PERFORMANCE WORTH THE WAIT!
November 09, 2013
Flood-delayed KISS performance at Calgary Saddledome worth the wait

By Gerry Krochak

These cats came back ... and thanks for that!

After completing the Monster tour in Japan last week, logistically, reasonably, realistically and cost effectively, it made no sense to schedule a one-off show 8,007 kilometers away.

But, then again ... this is no ordinary band.

For you Calgary, the masters of classic shock weren’t about to blow this one off. No damn way.

During the third rescheduled Calgary Stampede arena show in the past eight days, KISS proved once and for all that the best kind of fun is big, dumb fun.

And you can bet your Originals lunchbox on it.

The lights, the smoke, the bombs, the sparks, the blood, the fire, the fans, the spectacle and, uh, some tasty classic rock nuggets, which have stood the test of time rather well, makes the entire experience a memorable one ­— no matter how old or young you are.

Listen, if you were nine years old when Love Gun came out in 1977, last night was a can’t miss.

What’s interesting was watching the healthy contingent of teens and 20-somethings, jaws on the arena floor, experiencing the obvious magic of KISS for the very first time.

Parents there with their grown children, and even grandchildren (many in full kabuki greasepaint) created a warm rock and roll emotion only made possible by a band with a 40-year history.

On a massive stage production loaded with all the bells and whistles, all hell broke loose with set opener Psycho Circus (a curious choice when you’re already revved for Detroit Rock City), which quickly segued into the Destroyer classic, Shout It Out Loud.

“How ya’ doin’ Calgary?!” singer-guitarist Paul Stanley quizzed the adoring masses, receiving a thunderous roar in return.

“Ya know, we were planning on coming here quite awhile ago ... nothing is going to keep rock and roll and KISS away from Calgary!”

The wonderfully diverse Calgary edition of the KISS Army cheered long and loud as their heroes launched into Do You Love Me, I Love It Loud and Hell Or Hallelujah from last year’s Monster album.

Many of last night’s live song choices may have not encapsulated a fan’s dream set list, but it’s good to know that after 40 years, KISS can still leave you wanting more.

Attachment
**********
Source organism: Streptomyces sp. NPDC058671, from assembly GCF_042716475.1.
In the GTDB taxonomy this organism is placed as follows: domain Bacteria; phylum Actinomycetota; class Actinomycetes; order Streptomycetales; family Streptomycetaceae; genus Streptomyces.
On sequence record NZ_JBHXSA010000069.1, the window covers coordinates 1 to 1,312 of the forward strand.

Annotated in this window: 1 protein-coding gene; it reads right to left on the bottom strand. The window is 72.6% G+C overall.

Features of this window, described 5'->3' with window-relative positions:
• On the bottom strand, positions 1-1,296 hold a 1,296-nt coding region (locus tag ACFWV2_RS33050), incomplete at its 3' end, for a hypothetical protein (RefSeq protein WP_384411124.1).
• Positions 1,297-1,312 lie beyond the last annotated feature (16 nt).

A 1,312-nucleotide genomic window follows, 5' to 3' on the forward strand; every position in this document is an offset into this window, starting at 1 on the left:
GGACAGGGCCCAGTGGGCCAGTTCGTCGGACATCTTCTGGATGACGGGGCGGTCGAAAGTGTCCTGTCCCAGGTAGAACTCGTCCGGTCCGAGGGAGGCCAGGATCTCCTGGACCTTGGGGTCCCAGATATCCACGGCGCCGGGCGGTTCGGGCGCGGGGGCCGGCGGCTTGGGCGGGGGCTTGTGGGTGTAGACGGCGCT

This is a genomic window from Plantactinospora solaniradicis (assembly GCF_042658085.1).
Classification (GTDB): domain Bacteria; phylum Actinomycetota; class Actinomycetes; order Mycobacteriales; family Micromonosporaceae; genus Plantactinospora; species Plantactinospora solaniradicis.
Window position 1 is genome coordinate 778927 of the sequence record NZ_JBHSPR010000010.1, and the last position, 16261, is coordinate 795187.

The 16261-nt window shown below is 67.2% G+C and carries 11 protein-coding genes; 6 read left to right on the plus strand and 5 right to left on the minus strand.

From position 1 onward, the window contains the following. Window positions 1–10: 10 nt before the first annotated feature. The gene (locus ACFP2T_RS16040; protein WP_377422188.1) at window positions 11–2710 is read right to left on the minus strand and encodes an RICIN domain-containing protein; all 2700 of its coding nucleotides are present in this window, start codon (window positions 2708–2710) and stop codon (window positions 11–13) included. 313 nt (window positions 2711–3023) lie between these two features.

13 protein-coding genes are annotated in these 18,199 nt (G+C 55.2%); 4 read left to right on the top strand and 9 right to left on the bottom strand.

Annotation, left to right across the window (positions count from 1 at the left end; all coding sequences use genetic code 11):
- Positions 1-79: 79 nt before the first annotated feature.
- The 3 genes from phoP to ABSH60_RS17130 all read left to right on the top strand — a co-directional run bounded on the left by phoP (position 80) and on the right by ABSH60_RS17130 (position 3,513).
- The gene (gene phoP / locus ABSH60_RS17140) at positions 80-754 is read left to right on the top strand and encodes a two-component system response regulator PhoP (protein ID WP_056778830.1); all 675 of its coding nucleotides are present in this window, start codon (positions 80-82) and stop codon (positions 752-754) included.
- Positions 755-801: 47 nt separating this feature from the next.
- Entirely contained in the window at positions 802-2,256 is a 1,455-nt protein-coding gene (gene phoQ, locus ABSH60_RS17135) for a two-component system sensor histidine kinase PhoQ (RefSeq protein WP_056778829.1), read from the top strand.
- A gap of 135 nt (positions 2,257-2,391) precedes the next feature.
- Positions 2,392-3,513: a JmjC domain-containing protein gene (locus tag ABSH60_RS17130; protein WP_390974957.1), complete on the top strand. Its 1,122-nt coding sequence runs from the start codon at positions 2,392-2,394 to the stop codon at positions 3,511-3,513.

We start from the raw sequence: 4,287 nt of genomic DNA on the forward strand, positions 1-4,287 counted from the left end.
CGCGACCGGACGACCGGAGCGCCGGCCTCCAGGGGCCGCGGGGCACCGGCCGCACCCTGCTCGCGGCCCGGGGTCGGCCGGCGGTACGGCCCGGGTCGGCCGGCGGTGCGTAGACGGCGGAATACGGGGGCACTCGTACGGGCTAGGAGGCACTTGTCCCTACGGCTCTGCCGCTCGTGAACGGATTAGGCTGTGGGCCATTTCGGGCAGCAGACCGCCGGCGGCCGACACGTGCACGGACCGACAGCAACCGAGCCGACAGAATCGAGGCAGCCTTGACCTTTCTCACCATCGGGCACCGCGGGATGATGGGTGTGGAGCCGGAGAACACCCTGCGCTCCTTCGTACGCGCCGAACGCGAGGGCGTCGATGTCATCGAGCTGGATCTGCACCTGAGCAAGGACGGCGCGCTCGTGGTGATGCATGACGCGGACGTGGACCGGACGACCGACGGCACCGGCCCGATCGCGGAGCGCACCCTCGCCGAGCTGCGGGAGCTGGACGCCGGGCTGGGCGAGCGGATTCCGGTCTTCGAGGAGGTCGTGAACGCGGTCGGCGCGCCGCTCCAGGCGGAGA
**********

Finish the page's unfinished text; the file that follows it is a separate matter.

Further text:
Listen, Paul Stanley is a great rock singer — always has been — and Gene Simmons is a great entertainer — always has been. If longevity equates to greatness on some level, it’s easy to answer the question: Why change a thing?

Tommy Thayer (guitar) and Eric Singer (drums) are no Ace and Peter, despite the fact that they’re both infinitely more proficient on their instruments. But for anyone who considers KISS more of a brand than a band ... well, you’re just dead wrong.

There’s still some great rock and roll in them bones — and you can bet your first-edition KISS comic books on that.

The doom-laden Creatures Of The Night nugget, War Machine, brought forth the Simmons fire-breathing routine (it never gets old), followed by Heaven’s On Fire and Calling Dr. Love, before Thayer stole Ace’s old thunder on Shock Me.

Simmons was back up to his old blood-hurling tricks leading up to God Of Thunder, followed by the Starchild’s tour de force of Love Gun and main set closer, Black Diamond.

The expected encore heavy artillery included Detroit Rock City, the group’s admittedly catchy disco foray, I Was Made For Loving You and of course the fist-pumping anthem of anthems, Rock & Roll All Nite — complete with the inevitable and welcome confetti storm.

This is what it takes to last for four decades. It can’t last forever, but sometimes it feels as if it might ...

Opening the show was hard British blues rock trio, Leogun. Taking its cue from the school of Cream, Thin Lizzy and the mighty Zeppelin, these dudes may well have been KISS jamming it out in a rehearsal space in Kent rather than Queens, N.Y. in 1973.

Head-shaking frontman Tommy Smith led the serious old-school power trio through heavy duty, soulful and crunchy bursts such as What’s It Gonna Take, Let’s Be Friends, Medicine, Every Day and Piggy In The Middle.

No one had a clue who Leogun were at 7:30 p.m. By 8:30, 12,500 people were wondering what the hell had just hit them. Ain’t that what it’s all about?